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Chris Hiorns, Head of European Equities writes that the current market and economic backdrop presents an opportunity for value-oriented European investors.

Don’t forget about European equities

Chris Hiorns Chris Hiorns Head of Multi-Asset and European Equities

Don’t forget about European equities

Chris Hiorns

Chris Hiorns
Head of Multi-Asset and European Equities

Chris Hiorns, Head of European Equities writes that the current market and economic backdrop presents a rare opportunity for value orientated European investors.

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1) Better Value

The US has experienced a 10-year bull market and the valuation of the market has reached excessively high levels. This is not solely due to the rapid growth of the so-called magnificent seven – Alphabet, Amazon, Apple, Meta, Microsoft, Nvidia and Tesla. Indeed, compared to Europe all sectors in the US have seen a relative increase in value over the last decade, save for Healthcare and Energy. European bourses, on the other hand, have not been subject to the same extreme momentum-driven rally and valuations in the US are close to record high levels relative to those on offer in Europe (Figure 1). At the same time, we are also seeing a historically high dispersion between growth and value in European markets (Figure 2).

This presents an opportunity for active, value-oriented managers to seek companies trading at historic discounts, including several with hidden growth potential. Examples include Smurfit Kappa and Billerud, paper-based packaging companies that have benefitted from increased demand from both ecommerce and from the increasing substitution of more environmentally friendly biodegradable or recyclable packaging materials for disposable plastics. The undervaluation of European equities is even more significant when you move down in terms of market cap with companies like Mersen, which is exposed to strong structural growth trends, such as electrification, renewable energy, electric vehicles, semiconductors wafers and railways, trading at under 10 times earnings.

Figure 1: Europe is more attractively valued on a range of metrics (Source: Bloomberg 21/11/23)

Figure 2: Value is as a large discount to growth

Source: Bloomberg as at 04/09/2023. Bloomberg BEST P/E Ratio of MSCI Europe Value and Growth Indices

2) Better Banks, Stronger Consumers, Rate Sensitivity

There is little doubt that the global economy is facing headwinds. However, we are of the view the US economy is looking increasingly frail. The US consumer appears far more stretched having run down post-Covid cash surpluses to support spending, while European households behaved more conservatively. This comes out clearly in household savings data where the US rate has dipped to 3.4%, which is below the longer-term average of roughly 5% prior to Covid, while in the EU the savings rate is north of 14% which is above longer term averages (which are typically higher than the US). US regional banks with their weak balance sheets have also proven more vulnerable to rising interest rates than European banks which had continued to de-lever and are now financially much stronger. We believe there is particular value to be found in banks with strong retail franchises – the likes of Santander, BBVA and Bank of Ireland – which are benefitting from higher interest rates and resilient consumer trends.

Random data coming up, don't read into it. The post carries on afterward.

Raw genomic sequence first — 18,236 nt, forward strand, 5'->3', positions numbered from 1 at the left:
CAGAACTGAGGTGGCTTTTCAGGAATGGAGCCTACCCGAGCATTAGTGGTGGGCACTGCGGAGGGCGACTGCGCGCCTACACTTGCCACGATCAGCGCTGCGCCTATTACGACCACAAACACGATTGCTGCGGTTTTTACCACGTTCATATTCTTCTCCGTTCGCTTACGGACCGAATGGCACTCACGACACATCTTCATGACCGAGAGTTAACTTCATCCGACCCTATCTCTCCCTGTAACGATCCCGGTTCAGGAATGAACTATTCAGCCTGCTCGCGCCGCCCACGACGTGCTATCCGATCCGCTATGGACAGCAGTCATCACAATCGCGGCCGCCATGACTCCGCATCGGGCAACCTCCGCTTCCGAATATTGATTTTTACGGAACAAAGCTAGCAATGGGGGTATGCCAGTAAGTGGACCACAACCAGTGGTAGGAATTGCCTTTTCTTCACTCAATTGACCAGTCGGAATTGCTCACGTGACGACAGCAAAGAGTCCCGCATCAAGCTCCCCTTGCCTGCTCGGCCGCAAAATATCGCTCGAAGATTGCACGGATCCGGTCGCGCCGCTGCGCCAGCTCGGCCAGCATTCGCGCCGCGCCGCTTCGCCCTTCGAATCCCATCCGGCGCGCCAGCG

Finally, The US equity market is also far more exposed to information technology, venture capital and private equity, all areas which may struggle with the ‘higher for longer’ narrative set by the Fed. Accordingly, we see this as an opportunity for fund selectors to de-risk from being overly exposed to high valuations and fragile economic conditions in the US and reinvest in a more stable European economy at far more reasonable valuations.

3) Diversification

The growth of US tech giants has meant the sector dominates the domestic and, indeed, global indices. However, in Europe there a great dispersion of potential opportunities across sectors, which increases scope for portfolio diversification. For example, we see opportunities in sectors such as Financials where many companies are still trading at a steep discount to book values despite improved operating conditions in a higher interest rate and bond yield environment. Industrials and Materials are also compelling. Although they have suffered in the short term from high levels of destocking in the supply chain, they should bounce back as this process moves to an end. Meanwhile, telecoms is a sector trading on an excessively low valuation. It is expected to become increasingly cash generative as the peak in capex for the industry relating to the roll-out of 5G and fibre has now passed.